Psychological and Sociological Theories of Domestic Violence
Domestic violence is a crime that occurs regularly within the United States. It claims millions of victims each year. There is not a specific cause to establish why domestic violence occurs. However, it has been documented that domestic violence is a product of physical, emotional, sexual, psychological, and any other forms of torture or torment that the particular abuser wishes to employ to gain control or power over their victims (Gosselin, 2005). Due to the complexity of this crime, many criminologists and socialologists have studied its causes and the effects in order to determine social policies and additional theories to better understand the causation of domestic violence. The social policies and theories that are developed from
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It is further believed the behavior manifests in young children when they are subjected to violence and /or aggression they observe from adult role models. In addition, social learning theorists believe this behavior is learned through a process called behavior modeling/modification. The study of behavior is paramount, in order to establish a framework of understanding regarding the motivation behind the abuser’s criminal activity.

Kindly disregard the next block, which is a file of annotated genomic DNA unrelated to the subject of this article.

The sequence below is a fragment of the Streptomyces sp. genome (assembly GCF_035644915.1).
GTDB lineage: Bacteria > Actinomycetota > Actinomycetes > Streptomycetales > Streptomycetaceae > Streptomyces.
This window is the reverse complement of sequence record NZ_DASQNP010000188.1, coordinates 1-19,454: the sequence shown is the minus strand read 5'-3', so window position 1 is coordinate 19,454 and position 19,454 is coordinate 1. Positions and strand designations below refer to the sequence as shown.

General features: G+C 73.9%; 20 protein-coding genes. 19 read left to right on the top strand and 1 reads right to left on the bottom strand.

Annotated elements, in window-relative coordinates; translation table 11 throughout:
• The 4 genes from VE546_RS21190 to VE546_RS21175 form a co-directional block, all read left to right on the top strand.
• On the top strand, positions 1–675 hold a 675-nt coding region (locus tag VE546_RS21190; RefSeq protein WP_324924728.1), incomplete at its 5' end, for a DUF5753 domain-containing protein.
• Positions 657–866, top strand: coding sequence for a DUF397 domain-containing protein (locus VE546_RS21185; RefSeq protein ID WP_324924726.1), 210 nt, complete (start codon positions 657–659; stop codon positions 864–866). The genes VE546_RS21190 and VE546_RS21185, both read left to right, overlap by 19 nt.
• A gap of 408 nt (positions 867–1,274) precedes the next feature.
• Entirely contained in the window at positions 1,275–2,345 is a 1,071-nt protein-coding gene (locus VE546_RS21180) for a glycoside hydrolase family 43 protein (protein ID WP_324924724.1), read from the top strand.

Behavioral modeling/modification can be described in three principle sources that cause criminal behavior. The sources are family interactions, interactions with mass media, and environmental experiences (Gosselin, 2005). Understanding behavioral modification is important in order to comprehend the root cause of criminal activity. In my opinion and experience with dealing with offenders, the concept of behavioral modification helps to better understand domestic abuse when it occurs from the hands of a previous victim who has turned to a life of offending. There are a number of abusers who claim to have suffered from issues pertaining to relationships with family, had adverse interactions with mass media (pornography), or have suffered adverse environmental experiences (homeless or unemployed) that have caused them to lack the skills needed to maintain a productive relationship within society.
The study of